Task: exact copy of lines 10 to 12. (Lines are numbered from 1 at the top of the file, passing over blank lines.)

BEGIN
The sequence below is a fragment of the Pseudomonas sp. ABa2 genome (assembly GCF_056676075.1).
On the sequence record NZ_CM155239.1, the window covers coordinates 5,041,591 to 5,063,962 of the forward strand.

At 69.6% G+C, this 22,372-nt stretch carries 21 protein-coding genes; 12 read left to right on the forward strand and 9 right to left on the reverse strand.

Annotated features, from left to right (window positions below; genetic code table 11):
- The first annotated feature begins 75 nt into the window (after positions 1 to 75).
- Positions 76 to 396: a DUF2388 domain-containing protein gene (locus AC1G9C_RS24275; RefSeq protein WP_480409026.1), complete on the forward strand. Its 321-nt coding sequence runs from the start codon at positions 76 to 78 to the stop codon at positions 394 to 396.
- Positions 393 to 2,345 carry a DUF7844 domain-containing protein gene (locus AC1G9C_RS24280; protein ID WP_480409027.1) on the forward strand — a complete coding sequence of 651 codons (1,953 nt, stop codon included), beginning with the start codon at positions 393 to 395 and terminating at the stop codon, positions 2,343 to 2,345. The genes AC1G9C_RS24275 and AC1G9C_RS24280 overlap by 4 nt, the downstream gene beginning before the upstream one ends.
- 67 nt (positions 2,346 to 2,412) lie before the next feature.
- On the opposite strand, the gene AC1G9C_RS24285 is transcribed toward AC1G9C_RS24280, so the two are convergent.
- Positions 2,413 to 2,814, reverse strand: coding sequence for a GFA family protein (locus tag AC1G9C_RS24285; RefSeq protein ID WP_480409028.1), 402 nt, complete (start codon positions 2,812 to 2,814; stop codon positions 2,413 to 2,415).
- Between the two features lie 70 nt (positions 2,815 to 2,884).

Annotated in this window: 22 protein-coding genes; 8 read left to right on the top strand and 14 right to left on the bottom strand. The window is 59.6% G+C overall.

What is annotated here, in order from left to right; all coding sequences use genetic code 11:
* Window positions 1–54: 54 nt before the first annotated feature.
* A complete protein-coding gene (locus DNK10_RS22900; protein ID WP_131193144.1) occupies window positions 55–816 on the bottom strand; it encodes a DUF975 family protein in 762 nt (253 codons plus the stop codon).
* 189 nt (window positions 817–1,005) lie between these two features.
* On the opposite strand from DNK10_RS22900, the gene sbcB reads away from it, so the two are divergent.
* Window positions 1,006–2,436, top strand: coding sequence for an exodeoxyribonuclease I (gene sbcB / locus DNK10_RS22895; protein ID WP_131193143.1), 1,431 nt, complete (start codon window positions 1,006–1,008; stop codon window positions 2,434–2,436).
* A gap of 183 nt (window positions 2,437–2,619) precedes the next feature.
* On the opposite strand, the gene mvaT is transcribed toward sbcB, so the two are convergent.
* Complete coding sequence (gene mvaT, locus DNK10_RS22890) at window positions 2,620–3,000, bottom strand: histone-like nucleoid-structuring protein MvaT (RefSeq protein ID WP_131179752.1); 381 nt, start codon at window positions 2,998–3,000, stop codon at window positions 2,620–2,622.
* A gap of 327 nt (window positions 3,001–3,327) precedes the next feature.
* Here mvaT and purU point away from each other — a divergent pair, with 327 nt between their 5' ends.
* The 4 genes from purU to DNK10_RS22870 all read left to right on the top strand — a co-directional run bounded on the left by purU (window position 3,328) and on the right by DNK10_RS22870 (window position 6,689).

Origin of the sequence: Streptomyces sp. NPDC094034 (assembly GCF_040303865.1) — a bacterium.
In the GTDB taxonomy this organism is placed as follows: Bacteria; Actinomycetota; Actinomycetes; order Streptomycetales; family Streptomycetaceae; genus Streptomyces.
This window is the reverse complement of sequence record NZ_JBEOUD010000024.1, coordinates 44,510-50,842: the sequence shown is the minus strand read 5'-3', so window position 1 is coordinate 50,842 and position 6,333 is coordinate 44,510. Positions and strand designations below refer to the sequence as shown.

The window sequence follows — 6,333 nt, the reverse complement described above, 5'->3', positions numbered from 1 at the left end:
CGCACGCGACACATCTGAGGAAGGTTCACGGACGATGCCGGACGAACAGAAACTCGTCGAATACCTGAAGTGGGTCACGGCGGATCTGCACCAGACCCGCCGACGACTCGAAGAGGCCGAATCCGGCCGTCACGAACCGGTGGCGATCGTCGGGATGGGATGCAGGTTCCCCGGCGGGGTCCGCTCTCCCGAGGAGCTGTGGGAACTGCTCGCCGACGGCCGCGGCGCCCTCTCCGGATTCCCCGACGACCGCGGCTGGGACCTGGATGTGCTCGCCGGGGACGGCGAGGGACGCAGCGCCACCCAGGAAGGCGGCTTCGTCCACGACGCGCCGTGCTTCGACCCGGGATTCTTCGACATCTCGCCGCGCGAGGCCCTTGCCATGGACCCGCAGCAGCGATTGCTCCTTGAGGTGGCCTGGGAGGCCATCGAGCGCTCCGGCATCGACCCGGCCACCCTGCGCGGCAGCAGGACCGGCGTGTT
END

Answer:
- Positions 2,413 to 2,814, reverse strand: coding sequence for a GFA family protein (locus tag AC1G9C_RS24285; RefSeq protein ID WP_480409028.1), 402 nt, complete (start codon positions 2,812 to 2,814; stop codon positions 2,413 to 2,415).
- Between the two features lie 70 nt (positions 2,815 to 2,884).

Annotated in this window: 22 protein-coding genes; 8 read left to right on the top strand and 14 right to left on the bottom strand. The window is 59.6% G+C overall.